What Happens When You ‘Recover’ From Your Eating Disorder?
Undergoing treatment for an eating disorder, or any mental health illness for that matter, is not the same as taking a course of antibiotics for an infection and abstaining from alcohol for the ten days you are required to take them. Even if you are one of the few individuals who manages to secure a place of a NHS treatment programme for your eating disorder, there is no guarantee you will finish the 20 week programme recovered from your illness. I know for some people, the programme barely made any difference and they relapsed as soon as the programme finished.
This is the difficulty with mental illness; the mind is a complicated thing that yes, drugs can help, but fundamentally, huge amounts of energy, time and patience has to be put into working on your mind to even make the slightest bit of difference. A huge part of the recovery process is having the strength to accept that you are not going to be cured overnight and to persevere anyway, but for someone suffering from a mental illness, this is one of the most difficult things to achieve in the first place.
Nevertheless, I did make it through the programme, and I think I spent about 65% feeling somewhat positive about my recovery prospects. However, the biggest struggle I faced after finishing my treatment programme was the assumption by a lot of people around me, that I was indeed now completely recovered. Goodbye eating disorder, goodbye side effect depression and goodbye body dysmorphia. I wish it was that easy.
Eating disorders are difficult enough to talk about, let alone admitting that even after completing the programme, and yes, definitely noticing some improvements, ultimately bulimia was still as strong a presence in my life. Therefore, the unwillingness for people to pry on the assumption you have recovered, coupled with my reluctance and shame in admitting that I hadn’t, meant I ended up relapsing time and time again. This time around, it was a lot harder to seek help, because I was meant to be better. The words ‘I’m fine’ have been two words which have plagued the last four years of my life, especially since my treatment programme. Too easy to say, and satisfactory enough an answer for those asking the question; on the rare occasion I was asked how my eating disorder was. The words ‘I’m fine’ swept my relapse under the rug, and I was back to dealing with it by myself. I also did not help myself in the way that, if someone were to pry, I would become super defensive; again a mechanism to deal with the fact that I had (in my eyes) failed at recovering.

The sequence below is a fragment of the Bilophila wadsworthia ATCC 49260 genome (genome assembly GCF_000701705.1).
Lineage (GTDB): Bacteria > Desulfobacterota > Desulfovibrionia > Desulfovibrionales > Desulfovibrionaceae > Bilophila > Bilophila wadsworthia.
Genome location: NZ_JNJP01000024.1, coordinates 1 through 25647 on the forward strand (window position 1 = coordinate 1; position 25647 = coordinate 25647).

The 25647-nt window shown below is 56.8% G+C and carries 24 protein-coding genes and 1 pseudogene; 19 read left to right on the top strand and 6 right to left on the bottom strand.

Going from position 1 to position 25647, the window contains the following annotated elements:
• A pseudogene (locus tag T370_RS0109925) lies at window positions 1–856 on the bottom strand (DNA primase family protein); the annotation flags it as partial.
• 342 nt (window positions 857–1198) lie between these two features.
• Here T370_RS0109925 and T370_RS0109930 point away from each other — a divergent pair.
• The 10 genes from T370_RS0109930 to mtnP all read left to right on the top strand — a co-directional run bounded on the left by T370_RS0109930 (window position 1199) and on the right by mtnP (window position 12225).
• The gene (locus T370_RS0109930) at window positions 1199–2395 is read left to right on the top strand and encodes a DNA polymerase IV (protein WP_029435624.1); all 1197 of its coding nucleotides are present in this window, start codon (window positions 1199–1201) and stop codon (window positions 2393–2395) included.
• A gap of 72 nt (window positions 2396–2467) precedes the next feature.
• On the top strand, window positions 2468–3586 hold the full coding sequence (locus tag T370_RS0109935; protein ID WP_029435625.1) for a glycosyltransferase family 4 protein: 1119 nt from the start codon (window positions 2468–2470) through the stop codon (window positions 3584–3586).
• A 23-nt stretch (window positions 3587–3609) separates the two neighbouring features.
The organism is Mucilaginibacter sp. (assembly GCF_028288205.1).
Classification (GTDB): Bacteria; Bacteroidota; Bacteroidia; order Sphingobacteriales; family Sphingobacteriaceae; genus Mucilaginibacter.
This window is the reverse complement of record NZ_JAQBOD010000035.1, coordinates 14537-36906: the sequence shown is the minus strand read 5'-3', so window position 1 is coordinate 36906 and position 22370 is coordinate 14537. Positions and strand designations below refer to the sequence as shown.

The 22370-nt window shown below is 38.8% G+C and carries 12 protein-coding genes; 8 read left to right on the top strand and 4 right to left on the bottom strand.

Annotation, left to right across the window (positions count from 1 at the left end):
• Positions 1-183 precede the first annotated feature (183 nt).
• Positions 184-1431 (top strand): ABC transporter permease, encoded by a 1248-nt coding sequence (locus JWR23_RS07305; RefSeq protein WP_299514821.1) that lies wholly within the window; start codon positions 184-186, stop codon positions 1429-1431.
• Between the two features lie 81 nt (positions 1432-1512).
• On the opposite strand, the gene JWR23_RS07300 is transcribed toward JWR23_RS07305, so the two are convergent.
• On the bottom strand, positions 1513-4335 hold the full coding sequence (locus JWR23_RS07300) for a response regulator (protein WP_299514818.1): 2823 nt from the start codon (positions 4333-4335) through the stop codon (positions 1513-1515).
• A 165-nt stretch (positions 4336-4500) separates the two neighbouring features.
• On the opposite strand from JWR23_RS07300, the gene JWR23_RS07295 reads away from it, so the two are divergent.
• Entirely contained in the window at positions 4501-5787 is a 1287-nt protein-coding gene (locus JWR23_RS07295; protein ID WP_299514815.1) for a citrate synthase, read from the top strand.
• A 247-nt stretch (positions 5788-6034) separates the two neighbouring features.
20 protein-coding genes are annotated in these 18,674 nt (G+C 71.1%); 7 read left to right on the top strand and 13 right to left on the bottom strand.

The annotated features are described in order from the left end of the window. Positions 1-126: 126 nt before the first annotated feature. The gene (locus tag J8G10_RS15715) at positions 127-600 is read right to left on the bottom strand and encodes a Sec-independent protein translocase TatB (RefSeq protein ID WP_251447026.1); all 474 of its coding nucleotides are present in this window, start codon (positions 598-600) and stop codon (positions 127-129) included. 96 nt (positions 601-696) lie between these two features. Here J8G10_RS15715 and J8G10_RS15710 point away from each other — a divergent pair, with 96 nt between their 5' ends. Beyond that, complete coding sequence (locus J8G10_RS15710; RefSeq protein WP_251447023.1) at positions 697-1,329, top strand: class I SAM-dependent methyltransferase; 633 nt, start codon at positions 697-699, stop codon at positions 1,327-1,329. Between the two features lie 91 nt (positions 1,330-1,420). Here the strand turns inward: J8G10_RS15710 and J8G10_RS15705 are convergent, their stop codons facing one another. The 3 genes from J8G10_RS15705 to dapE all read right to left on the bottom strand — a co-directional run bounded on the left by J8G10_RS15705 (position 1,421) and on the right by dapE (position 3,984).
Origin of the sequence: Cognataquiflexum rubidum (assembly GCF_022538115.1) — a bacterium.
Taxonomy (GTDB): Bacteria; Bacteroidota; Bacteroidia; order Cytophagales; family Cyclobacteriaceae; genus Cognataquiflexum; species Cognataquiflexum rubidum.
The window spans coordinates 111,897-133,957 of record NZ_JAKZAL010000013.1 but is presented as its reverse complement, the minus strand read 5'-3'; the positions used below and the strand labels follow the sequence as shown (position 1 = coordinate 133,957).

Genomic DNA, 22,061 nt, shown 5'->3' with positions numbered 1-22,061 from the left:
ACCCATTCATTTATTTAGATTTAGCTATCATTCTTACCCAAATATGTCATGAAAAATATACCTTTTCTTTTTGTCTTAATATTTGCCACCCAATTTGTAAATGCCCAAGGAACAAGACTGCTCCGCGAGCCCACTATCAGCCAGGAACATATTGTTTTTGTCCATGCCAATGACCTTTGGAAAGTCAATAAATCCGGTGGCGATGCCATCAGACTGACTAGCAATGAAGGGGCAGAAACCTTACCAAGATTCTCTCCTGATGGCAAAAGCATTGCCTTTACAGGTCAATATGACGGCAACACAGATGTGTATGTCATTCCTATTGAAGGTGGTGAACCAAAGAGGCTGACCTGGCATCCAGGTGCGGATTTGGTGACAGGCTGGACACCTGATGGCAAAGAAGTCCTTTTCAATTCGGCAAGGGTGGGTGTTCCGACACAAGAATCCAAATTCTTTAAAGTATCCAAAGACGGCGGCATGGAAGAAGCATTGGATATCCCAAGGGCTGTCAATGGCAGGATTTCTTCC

Mental illness is a difficult issue to talk about. Those suffering have to open up about intimate details of their lives, and those listening often do not know how to react to such revelations. Thus, generally speaking, the sooner the conversation is over, the better. This, however, does not solve anything. It does nothing to help the person suffering and allows the stigma surrounding mental illness in society to continue.
I have now found myself in a place in which I can confidently say, I have 99% recovered from bulimia. I will never say 100% recovered because for me, the experience of having an eating disorder is something that is going to be with me forever. However, being at my healthiest and happiest that I have been within the last four years means I am in a place comfortable enough to discuss having had a mental health illness. Nevertheless, I was not happy to talk about it when I needed help the most, and reassurance that I was not a failure was something that would have helped me to a huge extent. Therefore, it is important to remember that just because somebody has received the treatment and says that they are ok, it is often easier to put on a front than to admit that they are still struggling – a mindfulness of this could go a long way in them seeking the further help they need.